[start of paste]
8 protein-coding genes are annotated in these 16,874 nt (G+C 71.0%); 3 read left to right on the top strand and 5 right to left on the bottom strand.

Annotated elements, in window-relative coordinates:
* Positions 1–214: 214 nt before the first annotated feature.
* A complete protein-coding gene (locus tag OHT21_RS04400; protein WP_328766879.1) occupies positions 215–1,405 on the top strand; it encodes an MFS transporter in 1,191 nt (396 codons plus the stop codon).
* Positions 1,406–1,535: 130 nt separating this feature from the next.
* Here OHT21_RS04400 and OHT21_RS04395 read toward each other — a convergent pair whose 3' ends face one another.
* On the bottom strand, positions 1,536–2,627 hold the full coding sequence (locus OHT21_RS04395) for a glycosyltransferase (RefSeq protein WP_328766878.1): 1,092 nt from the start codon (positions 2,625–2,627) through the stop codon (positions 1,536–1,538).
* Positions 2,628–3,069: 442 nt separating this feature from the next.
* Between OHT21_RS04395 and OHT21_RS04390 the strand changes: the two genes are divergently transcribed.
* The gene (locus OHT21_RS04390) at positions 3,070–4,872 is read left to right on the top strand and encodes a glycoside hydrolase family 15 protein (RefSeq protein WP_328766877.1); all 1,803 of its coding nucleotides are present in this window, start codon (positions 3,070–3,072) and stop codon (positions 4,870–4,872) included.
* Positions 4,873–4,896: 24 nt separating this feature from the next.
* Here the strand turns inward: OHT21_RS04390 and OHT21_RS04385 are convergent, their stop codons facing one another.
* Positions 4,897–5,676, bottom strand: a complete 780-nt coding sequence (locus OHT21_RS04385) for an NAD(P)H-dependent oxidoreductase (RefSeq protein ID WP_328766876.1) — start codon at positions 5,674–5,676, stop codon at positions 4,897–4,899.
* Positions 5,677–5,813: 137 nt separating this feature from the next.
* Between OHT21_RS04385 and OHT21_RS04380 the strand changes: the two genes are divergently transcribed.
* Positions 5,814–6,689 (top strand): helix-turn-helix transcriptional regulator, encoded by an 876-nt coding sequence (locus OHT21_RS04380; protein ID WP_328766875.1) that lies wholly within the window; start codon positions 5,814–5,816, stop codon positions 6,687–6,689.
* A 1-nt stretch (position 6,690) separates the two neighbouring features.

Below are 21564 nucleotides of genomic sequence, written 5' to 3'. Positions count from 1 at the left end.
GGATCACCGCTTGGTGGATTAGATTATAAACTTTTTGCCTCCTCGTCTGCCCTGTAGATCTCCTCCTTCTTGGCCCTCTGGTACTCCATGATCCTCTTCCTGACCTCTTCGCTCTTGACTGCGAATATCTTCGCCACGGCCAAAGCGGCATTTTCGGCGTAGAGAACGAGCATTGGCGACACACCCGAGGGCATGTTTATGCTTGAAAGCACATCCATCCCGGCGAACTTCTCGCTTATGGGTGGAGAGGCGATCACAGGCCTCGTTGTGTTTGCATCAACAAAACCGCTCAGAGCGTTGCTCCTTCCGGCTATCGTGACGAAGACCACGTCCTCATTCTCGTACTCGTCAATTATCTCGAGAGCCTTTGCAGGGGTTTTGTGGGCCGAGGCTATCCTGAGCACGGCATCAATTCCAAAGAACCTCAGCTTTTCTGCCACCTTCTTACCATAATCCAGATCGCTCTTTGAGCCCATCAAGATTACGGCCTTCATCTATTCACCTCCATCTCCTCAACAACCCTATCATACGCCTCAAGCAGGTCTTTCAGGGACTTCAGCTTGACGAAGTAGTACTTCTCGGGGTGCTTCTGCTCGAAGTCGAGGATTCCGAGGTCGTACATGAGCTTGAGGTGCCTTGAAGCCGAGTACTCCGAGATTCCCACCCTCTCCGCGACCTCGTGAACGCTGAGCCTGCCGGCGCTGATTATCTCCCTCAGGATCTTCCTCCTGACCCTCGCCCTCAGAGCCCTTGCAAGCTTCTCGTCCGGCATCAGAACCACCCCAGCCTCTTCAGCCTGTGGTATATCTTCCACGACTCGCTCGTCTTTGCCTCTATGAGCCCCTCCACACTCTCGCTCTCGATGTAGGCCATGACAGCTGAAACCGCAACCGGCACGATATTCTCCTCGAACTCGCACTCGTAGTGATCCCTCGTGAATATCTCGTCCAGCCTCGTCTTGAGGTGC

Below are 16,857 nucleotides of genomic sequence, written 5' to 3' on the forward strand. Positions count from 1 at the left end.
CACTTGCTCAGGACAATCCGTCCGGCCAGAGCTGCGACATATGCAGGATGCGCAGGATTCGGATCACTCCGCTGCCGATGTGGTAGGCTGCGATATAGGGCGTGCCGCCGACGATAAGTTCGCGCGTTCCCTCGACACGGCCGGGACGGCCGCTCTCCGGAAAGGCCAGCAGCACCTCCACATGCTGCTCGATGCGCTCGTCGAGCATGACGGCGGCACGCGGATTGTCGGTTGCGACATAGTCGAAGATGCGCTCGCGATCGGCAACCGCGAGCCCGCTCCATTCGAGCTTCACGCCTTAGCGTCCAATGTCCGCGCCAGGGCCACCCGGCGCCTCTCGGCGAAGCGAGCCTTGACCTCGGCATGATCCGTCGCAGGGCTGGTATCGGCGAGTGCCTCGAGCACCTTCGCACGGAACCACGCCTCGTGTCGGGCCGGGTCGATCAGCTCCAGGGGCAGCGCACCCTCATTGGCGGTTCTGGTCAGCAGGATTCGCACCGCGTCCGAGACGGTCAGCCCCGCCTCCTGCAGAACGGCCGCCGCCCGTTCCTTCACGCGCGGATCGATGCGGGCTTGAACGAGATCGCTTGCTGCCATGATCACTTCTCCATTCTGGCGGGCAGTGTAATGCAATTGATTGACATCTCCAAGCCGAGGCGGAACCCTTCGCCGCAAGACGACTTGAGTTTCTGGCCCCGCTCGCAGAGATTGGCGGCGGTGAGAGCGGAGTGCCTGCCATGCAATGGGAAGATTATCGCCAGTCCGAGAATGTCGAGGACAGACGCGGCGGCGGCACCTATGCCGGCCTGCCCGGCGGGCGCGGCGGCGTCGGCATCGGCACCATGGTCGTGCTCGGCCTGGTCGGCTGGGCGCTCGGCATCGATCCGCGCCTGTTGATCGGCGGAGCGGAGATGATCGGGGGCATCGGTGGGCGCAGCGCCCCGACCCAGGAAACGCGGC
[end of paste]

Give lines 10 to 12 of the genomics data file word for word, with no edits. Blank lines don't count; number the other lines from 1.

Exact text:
* The gene (locus OHT21_RS04390) at positions 3,070–4,872 is read left to right on the top strand and encodes a glycoside hydrolase family 15 protein (RefSeq protein WP_328766877.1); all 1,803 of its coding nucleotides are present in this window, start codon (positions 3,070–3,072) and stop codon (positions 4,870–4,872) included.
* Positions 4,873–4,896: 24 nt separating this feature from the next.
* Here the strand turns inward: OHT21_RS04390 and OHT21_RS04385 are convergent, their stop codons facing one another.